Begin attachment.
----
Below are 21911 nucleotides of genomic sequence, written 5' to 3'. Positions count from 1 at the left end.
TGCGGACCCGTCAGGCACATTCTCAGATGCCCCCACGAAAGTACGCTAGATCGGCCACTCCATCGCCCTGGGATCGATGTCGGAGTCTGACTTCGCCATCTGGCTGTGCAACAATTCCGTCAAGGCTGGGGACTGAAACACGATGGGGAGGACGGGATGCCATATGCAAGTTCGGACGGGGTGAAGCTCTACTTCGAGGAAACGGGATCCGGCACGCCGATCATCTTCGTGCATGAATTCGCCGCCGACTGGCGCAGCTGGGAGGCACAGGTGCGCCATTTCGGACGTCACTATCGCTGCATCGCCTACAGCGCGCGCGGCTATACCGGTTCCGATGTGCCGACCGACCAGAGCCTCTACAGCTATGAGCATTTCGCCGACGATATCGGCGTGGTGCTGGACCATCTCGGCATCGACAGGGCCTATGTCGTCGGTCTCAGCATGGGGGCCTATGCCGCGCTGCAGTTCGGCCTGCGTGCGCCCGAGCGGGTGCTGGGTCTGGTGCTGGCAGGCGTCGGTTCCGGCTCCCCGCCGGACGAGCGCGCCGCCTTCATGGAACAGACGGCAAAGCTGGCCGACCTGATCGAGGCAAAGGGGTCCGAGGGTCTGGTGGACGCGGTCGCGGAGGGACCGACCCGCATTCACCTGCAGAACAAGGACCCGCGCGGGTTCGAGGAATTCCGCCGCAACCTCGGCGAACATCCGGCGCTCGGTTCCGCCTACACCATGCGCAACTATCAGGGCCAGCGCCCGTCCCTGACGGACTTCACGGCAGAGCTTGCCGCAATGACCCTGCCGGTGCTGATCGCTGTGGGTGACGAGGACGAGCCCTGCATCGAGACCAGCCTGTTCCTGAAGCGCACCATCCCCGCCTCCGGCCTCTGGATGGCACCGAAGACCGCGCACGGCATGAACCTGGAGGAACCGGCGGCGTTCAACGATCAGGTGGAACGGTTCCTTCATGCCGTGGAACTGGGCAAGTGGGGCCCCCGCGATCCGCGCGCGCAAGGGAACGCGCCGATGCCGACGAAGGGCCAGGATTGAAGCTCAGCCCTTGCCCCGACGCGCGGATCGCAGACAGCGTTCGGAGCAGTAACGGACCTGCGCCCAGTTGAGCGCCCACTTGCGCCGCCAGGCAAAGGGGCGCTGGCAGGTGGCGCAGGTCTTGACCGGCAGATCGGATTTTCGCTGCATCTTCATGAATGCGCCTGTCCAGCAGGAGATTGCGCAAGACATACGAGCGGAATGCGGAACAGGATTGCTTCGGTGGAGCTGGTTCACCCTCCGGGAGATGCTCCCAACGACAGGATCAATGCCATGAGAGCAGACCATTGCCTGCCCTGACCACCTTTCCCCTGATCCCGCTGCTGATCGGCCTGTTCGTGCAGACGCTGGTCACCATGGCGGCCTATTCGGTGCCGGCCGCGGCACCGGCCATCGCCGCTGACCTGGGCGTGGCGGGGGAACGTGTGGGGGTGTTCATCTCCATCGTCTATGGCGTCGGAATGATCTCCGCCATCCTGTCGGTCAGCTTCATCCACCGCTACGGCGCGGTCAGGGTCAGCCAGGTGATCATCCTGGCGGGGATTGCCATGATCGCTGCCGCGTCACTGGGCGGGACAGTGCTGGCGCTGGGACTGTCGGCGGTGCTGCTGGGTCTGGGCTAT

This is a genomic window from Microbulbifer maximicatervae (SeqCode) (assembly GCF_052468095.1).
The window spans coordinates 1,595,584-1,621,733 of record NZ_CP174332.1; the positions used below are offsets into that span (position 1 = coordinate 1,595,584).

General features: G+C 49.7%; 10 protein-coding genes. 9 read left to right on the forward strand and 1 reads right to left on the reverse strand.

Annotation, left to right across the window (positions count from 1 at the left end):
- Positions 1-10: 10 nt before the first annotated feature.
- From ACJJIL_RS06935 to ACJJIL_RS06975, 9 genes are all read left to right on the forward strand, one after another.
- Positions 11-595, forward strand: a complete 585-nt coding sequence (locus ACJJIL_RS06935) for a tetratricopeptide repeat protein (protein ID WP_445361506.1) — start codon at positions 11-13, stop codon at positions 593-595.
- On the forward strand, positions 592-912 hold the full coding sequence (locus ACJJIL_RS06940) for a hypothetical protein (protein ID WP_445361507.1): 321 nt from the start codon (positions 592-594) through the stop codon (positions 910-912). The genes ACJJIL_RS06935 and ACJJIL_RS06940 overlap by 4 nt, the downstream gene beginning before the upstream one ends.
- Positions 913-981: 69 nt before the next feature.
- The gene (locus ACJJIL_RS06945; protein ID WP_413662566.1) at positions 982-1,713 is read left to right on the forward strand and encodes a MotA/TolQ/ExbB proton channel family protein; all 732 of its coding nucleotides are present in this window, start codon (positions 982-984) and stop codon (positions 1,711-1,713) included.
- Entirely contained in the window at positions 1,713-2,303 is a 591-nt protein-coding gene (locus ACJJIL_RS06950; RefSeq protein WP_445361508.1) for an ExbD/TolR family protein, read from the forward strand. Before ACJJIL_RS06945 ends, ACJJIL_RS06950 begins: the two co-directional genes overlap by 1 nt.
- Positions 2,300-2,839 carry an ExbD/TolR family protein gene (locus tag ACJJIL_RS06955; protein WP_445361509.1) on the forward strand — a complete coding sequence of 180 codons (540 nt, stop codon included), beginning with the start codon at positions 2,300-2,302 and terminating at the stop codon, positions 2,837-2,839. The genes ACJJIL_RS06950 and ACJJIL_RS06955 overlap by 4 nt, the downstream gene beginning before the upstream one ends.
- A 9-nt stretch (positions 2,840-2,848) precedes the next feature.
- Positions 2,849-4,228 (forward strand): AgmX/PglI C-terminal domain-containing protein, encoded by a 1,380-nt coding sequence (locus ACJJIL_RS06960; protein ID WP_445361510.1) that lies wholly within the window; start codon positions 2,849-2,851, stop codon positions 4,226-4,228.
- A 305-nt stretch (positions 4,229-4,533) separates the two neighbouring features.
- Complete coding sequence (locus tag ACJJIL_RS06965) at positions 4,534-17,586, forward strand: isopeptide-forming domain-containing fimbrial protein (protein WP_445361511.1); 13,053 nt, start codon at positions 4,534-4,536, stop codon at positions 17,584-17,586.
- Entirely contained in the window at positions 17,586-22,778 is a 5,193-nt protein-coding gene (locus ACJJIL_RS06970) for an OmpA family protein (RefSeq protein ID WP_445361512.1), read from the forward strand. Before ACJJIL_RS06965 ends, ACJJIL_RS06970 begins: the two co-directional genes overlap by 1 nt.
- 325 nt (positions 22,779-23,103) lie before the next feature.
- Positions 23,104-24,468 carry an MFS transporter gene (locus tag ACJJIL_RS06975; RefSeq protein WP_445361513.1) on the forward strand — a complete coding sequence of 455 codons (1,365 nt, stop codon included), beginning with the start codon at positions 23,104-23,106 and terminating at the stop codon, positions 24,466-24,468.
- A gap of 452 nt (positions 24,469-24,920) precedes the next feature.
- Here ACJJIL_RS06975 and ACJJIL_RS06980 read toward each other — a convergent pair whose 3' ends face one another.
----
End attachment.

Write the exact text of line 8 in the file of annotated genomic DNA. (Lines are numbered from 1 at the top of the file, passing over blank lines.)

- From ACJJIL_RS06935 to ACJJIL_RS06975, 9 genes are all read left to right on the forward strand, one after another.